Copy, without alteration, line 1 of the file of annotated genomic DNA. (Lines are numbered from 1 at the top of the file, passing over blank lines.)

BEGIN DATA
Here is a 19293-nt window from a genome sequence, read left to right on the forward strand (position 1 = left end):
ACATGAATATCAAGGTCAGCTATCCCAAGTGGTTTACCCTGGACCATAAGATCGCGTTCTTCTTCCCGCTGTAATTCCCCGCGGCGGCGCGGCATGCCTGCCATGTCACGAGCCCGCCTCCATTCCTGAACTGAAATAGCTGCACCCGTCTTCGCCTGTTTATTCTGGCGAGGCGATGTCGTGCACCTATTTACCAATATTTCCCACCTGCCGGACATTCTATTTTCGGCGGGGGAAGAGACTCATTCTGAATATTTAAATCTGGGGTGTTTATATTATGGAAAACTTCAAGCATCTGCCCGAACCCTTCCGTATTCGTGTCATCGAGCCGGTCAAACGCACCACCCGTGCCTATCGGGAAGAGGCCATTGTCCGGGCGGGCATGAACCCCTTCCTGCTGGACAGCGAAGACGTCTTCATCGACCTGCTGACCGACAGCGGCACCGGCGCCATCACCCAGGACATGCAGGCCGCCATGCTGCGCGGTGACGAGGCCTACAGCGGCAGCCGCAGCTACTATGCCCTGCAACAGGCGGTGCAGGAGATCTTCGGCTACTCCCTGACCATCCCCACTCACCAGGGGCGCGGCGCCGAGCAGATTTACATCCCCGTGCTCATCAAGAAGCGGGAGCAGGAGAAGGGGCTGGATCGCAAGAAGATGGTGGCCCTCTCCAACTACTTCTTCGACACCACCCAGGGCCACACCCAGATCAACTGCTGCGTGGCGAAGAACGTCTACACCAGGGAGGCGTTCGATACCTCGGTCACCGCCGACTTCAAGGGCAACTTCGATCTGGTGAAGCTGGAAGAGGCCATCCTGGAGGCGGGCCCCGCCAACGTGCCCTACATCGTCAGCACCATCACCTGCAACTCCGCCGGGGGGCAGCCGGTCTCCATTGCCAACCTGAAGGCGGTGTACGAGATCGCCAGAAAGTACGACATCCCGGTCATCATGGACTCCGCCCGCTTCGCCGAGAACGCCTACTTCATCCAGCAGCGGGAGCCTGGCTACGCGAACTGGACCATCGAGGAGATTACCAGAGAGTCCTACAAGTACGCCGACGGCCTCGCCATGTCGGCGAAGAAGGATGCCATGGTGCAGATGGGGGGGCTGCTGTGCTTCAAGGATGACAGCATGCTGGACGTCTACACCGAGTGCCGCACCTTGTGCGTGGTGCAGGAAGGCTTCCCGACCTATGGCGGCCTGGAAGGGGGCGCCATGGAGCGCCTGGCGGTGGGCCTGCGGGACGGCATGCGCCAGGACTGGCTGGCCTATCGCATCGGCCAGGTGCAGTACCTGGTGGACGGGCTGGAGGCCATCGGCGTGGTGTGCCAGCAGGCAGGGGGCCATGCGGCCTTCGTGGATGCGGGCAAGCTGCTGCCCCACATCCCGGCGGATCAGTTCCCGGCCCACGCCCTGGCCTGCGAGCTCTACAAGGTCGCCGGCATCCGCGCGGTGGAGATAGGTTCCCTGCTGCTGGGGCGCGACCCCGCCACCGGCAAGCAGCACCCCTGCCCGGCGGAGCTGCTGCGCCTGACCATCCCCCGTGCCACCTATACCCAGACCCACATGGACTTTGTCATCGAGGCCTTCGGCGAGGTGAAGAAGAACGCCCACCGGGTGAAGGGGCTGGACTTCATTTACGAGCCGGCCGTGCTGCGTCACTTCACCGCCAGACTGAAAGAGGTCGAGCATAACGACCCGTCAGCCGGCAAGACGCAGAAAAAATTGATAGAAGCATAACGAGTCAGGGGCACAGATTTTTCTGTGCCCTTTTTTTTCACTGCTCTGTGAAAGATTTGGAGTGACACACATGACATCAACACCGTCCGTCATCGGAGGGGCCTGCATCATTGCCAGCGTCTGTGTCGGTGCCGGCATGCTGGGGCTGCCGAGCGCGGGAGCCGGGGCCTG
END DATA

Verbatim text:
Here is a 19293-nt window from a genome sequence, read left to right on the forward strand (position 1 = left end):